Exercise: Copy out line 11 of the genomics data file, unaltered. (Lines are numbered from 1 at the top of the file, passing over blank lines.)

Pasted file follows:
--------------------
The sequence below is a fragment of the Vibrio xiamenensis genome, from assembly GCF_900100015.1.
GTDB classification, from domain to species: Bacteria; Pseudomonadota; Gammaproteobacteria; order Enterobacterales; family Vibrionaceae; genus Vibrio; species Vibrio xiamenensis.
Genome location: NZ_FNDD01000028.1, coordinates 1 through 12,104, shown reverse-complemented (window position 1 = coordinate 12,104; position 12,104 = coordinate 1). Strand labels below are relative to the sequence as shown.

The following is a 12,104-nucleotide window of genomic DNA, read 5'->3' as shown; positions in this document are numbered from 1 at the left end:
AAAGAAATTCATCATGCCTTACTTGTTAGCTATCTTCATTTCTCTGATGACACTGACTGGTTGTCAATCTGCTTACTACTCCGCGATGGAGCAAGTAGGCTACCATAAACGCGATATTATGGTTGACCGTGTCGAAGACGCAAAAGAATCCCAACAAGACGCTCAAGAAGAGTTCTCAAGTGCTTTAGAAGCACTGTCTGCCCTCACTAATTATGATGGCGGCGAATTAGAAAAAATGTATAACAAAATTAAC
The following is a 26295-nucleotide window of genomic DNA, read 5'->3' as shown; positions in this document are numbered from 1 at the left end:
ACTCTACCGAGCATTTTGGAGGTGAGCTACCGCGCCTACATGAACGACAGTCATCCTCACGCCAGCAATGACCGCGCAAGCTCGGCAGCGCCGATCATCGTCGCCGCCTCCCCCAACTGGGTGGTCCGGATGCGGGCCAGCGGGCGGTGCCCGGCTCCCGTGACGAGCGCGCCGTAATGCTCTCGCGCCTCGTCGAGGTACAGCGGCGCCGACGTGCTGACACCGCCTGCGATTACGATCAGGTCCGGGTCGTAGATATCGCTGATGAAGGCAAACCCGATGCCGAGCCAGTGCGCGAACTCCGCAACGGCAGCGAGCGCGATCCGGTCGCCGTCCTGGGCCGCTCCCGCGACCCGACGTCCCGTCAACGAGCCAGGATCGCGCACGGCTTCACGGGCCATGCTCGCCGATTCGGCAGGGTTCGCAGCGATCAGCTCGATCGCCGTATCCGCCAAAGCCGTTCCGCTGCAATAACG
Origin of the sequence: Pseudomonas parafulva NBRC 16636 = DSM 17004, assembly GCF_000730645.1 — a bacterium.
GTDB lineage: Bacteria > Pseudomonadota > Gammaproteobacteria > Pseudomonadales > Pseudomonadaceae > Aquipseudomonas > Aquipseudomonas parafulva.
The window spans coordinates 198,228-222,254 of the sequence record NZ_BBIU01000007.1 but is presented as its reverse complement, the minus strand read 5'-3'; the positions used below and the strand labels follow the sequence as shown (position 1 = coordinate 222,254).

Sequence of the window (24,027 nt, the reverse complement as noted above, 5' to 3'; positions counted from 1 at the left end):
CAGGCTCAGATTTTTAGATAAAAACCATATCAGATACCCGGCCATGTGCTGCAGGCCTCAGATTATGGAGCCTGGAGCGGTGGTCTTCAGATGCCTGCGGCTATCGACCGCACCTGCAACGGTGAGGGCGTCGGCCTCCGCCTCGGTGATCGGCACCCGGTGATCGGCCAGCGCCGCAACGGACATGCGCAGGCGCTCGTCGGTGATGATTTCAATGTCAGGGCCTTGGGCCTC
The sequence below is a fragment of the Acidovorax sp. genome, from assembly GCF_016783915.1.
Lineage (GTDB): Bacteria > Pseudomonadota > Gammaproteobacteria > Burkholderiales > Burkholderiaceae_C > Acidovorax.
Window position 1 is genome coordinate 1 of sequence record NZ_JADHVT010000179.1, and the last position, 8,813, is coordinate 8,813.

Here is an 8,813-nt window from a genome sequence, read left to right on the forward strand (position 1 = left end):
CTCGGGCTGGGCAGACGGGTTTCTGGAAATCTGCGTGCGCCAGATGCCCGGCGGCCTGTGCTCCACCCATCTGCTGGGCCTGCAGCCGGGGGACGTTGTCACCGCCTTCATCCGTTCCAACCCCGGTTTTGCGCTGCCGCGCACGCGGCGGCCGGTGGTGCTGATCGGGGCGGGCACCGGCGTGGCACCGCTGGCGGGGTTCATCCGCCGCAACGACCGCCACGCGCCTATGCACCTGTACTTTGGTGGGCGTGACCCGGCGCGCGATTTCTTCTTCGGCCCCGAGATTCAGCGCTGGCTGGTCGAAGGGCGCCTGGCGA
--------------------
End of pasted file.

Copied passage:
Sequence of the window (24,027 nt, the reverse complement as noted above, 5' to 3'; positions counted from 1 at the left end):